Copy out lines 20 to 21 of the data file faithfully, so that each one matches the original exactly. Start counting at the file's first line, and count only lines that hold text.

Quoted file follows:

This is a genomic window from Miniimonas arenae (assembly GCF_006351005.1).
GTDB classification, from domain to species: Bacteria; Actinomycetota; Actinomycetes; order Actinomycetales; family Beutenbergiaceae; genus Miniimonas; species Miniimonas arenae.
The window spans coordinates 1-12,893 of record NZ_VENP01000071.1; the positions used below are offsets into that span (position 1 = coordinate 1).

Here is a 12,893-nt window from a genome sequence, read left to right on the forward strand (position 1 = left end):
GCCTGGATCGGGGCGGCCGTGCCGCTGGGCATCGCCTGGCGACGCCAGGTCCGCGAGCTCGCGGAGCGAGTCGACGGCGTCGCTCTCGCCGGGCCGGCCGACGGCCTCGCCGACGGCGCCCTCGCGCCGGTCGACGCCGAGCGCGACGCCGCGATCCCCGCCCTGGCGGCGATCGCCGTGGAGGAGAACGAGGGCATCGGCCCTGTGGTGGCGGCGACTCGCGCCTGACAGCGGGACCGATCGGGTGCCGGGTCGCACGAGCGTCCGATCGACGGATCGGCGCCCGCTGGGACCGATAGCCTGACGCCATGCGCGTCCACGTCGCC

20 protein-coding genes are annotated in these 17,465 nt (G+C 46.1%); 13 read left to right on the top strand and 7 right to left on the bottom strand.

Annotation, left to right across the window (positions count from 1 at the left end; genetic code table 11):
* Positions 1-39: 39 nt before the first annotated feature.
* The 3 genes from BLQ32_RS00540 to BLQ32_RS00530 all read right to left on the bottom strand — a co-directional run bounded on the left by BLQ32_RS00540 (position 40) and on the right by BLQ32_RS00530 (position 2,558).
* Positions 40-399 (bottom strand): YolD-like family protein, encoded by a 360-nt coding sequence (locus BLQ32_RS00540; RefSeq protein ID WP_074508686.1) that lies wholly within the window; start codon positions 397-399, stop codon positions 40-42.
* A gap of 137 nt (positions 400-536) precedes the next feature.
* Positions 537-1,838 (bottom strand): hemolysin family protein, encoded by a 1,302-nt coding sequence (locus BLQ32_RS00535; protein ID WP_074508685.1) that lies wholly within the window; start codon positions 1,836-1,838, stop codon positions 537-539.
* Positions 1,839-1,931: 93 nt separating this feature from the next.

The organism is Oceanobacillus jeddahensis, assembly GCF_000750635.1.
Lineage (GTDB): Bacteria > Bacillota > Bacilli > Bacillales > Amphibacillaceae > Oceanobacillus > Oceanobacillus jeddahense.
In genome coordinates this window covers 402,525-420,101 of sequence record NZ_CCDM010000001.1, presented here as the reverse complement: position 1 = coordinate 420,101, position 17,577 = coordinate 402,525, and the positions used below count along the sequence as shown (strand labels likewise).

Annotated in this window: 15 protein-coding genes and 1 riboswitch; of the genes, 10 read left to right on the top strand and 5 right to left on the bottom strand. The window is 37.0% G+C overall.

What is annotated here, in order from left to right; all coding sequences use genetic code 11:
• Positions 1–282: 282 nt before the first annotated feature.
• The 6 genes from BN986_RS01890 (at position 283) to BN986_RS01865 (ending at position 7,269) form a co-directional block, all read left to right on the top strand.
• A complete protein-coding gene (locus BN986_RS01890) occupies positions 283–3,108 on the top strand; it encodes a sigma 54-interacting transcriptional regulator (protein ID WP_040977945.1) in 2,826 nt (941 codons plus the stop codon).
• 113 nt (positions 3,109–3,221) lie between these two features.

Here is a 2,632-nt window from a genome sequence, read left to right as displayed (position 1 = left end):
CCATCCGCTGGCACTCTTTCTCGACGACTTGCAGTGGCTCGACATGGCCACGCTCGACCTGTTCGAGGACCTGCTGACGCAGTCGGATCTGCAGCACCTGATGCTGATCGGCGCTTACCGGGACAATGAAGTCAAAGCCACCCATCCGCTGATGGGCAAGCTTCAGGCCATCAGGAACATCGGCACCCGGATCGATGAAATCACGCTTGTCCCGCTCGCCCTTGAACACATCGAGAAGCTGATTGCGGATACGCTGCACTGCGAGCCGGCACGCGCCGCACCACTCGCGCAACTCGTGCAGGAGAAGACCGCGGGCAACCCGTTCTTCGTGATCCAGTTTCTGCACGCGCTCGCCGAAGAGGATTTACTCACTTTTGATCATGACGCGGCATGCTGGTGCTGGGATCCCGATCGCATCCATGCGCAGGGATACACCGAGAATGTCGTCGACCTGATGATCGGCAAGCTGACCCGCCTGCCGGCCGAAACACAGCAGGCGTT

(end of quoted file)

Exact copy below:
• The 6 genes from BN986_RS01890 (at position 283) to BN986_RS01865 (ending at position 7,269) form a co-directional block, all read left to right on the top strand.
• A complete protein-coding gene (locus BN986_RS01890) occupies positions 283–3,108 on the top strand; it encodes a sigma 54-interacting transcriptional regulator (protein ID WP_040977945.1) in 2,826 nt (941 codons plus the stop codon).